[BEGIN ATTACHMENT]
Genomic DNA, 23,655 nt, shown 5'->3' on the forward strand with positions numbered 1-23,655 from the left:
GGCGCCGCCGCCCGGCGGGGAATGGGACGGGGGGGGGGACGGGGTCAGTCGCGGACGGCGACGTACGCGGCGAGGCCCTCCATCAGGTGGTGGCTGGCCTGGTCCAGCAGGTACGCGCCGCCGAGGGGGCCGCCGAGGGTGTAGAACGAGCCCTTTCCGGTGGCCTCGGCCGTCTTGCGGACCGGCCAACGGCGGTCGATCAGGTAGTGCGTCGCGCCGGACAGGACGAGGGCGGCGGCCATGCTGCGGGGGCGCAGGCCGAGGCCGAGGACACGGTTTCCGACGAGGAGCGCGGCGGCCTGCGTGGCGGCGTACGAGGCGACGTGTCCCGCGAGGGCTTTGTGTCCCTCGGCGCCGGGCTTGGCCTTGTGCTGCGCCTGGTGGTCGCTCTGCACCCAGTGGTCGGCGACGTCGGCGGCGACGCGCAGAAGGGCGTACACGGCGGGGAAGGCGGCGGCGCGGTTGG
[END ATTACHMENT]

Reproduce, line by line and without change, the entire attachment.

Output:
Genomic DNA, 23,655 nt, shown 5'->3' on the forward strand with positions numbered 1-23,655 from the left:
GGCGCCGCCGCCCGGCGGGGAATGGGACGGGGGGGGGGACGGGGTCAGTCGCGGACGGCGACGTACGCGGCGAGGCCCTCCATCAGGTGGTGGCTGGCCTGGTCCAGCAGGTACGCGCCGCCGAGGGGGCCGCCGAGGGTGTAGAACGAGCCCTTTCCGGTGGCCTCGGCCGTCTTGCGGACCGGCCAACGGCGGTCGATCAGGTAGTGCGTCGCGCCGGACAGGACGAGGGCGGCGGCCATGCTGCGGGGGCGCAGGCCGAGGCCGAGGACACGGTTTCCGACGAGGAGCGCGGCGGCCTGCGTGGCGGCGTACGAGGCGACGTGTCCCGCGAGGGCTTTGTGTCCCTCGGCGCCGGGCTTGGCCTTGTGCTGCGCCTGGTGGTCGCTCTGCACCCAGTGGTCGGCGACGTCGGCGGCGACGCGCAGAAGGGCGTACACGGCGGGGAAGGCGGCGGCGCGGTTGG